We use the word “marginal” to dismiss something as unimportant or trivial. But images in the margins of medieval books are so important they get their own name, marginalia, a Latin term that simply means “things in the margins.”
Sometimes marginalia are purely humorous. But often they’re much more: sophisticated annotations to the text, continuations of stories pictured elsewhere on the page, or even insightful commentaries on the book’s owner.
The Getty Museum was fortunate to recently acquire an exquisite 13th-century manuscript, the Abbey Bible (Ms. 107), which has hundreds of examples of lively marginalia inhabiting its pages.
The margins of the opening page are absolutely packed.
These images accompany the first book of the Bible, Genesis, which tells the story of the creation of the world. In the left margin, eight roundels depict the days of the creation. The bottom two show Adam and Eve eating the fruit from the Tree of Knowledge, and Christ holding up his hand in blessing.
The two large roundels at the bottom of the right side of the page show the Crucifixion and an angel seated on Christ’s empty tomb after the Resurrection. Although it might seem odd to us to include the story of Christ at the very beginning of a Bible, according to Christian belief it was Christ who redeemed Adam and Eve’s original sin. The pages’ marginal imagery therefore encapsulates the key message of the Christian religion in one fell swoop, giving both the beginning of the story and its ending.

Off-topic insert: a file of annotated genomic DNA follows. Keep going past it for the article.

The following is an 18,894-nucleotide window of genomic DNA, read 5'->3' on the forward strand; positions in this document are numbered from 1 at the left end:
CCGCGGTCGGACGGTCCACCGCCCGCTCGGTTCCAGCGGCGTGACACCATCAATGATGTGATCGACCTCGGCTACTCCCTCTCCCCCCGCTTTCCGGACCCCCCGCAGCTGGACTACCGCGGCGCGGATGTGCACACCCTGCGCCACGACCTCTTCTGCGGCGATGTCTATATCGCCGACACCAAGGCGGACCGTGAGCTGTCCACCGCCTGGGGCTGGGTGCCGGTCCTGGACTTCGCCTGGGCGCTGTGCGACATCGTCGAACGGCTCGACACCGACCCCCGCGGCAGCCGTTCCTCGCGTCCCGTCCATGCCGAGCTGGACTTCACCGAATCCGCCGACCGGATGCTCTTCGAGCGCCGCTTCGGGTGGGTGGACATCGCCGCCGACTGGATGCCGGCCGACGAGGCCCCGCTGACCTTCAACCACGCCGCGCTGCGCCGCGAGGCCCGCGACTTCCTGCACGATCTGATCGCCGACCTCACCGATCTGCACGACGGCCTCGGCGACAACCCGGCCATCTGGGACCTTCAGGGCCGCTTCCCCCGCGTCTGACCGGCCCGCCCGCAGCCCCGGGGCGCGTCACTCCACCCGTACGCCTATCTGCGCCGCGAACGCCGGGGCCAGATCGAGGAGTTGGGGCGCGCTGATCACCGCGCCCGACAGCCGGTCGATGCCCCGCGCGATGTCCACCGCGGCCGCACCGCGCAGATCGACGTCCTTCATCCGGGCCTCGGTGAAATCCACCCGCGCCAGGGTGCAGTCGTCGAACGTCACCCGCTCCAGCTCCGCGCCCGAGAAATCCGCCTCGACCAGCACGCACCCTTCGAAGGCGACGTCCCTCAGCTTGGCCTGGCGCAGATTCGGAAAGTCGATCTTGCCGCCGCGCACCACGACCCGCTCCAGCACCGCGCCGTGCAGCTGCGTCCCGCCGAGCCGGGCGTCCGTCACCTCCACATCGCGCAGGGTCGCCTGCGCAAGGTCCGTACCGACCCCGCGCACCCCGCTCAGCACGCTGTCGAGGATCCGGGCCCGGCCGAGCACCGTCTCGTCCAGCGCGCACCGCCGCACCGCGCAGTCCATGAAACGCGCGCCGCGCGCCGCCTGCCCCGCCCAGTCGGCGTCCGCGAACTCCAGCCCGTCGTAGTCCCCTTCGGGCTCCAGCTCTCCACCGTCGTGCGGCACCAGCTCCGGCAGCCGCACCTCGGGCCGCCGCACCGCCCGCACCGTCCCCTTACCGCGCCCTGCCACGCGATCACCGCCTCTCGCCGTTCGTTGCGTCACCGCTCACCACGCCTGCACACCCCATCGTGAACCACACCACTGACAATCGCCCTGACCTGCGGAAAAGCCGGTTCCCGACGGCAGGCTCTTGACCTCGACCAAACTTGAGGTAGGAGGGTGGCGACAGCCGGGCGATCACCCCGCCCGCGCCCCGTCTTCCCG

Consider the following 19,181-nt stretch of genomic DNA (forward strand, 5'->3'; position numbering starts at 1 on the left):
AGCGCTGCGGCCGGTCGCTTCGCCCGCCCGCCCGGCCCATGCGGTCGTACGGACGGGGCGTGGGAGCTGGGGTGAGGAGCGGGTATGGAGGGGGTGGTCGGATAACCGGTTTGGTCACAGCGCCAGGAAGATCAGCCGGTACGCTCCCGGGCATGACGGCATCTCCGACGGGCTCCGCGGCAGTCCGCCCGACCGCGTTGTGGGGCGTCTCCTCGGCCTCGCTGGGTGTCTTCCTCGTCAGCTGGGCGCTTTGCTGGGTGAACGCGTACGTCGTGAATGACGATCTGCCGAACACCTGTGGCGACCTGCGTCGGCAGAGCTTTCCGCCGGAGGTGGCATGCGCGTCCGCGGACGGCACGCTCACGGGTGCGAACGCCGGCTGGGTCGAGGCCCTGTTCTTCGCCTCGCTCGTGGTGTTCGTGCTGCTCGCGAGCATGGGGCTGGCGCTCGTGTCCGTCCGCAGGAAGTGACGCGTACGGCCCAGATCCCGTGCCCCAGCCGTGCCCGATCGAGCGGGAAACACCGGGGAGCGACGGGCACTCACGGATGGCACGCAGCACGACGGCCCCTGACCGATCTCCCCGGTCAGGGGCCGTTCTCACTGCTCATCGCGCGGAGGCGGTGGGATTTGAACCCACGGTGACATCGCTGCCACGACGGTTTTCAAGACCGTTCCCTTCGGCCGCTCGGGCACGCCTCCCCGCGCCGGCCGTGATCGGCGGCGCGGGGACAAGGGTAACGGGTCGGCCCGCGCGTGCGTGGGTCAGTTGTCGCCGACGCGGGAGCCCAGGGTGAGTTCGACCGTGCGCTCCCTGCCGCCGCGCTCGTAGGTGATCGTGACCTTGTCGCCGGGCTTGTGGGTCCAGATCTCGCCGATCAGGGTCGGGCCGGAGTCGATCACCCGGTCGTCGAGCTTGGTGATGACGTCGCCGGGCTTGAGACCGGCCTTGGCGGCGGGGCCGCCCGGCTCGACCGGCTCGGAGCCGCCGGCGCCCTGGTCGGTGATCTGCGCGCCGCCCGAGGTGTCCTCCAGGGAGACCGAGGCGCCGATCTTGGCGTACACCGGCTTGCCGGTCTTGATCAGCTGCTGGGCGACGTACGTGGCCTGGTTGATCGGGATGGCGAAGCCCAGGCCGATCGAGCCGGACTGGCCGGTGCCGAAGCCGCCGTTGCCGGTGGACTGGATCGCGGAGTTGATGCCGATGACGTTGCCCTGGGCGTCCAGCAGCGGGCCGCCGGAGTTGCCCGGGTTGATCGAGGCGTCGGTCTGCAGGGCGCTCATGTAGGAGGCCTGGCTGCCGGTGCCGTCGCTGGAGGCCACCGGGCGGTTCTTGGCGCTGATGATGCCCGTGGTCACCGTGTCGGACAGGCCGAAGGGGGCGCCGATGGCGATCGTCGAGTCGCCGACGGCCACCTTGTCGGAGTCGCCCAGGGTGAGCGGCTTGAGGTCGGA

A bit later in the Bible, another marginal image shows how marginalia can help illuminate different facets of a story.
This image begins the book of Deuteronomy, which contains the story of Moses striking a rock and the miraculous pouring forth of water for the Israelites. This scene is depicted in the initial h that begins the text. The water, pooling around the legs of the figure in pink, seems to run down to the bottom of the page for the successful fishermen to throw their net into. You can practically feel the weight of the net as the men struggle to bring it to shore, fish wriggling and gasping within. The theme of water links the two scenes in a clever and unexpected way.
A third image in the margins tells us about the history of the Abbey Bible itself, revealing who ordered the manuscript in the 13th century.
Two groups of friars sing from large choir books set up on lecterns. At left is a group of Dominican friars; at right are Franciscan friars, both sets identifiable from their distinctive clothing. Look how the Dominicans eagerly gesture to their choir book as Christ turns toward them. The Franciscans, by contrast, stare rather forlornly, excluded from Christ’s blessing.
Textual aspects of the Abbey Bible confirm that it was made for a Dominican friary, and here the artist has added his own commentary on the relative merits of the Dominicans and the Franciscans!
We’re delighted to welcome the Abbey Bible to the Getty, with all its entrancing marginal imagery. It will be featured in an upcoming exhibition, Gothic Grandeur: Manuscript Illumination, 1200–1350, on view December 13, 2011, to May 13, 2012. I invite you to stop by and explore for yourself the wonderful (and often surprising) marginal imagery in this beautiful manuscript.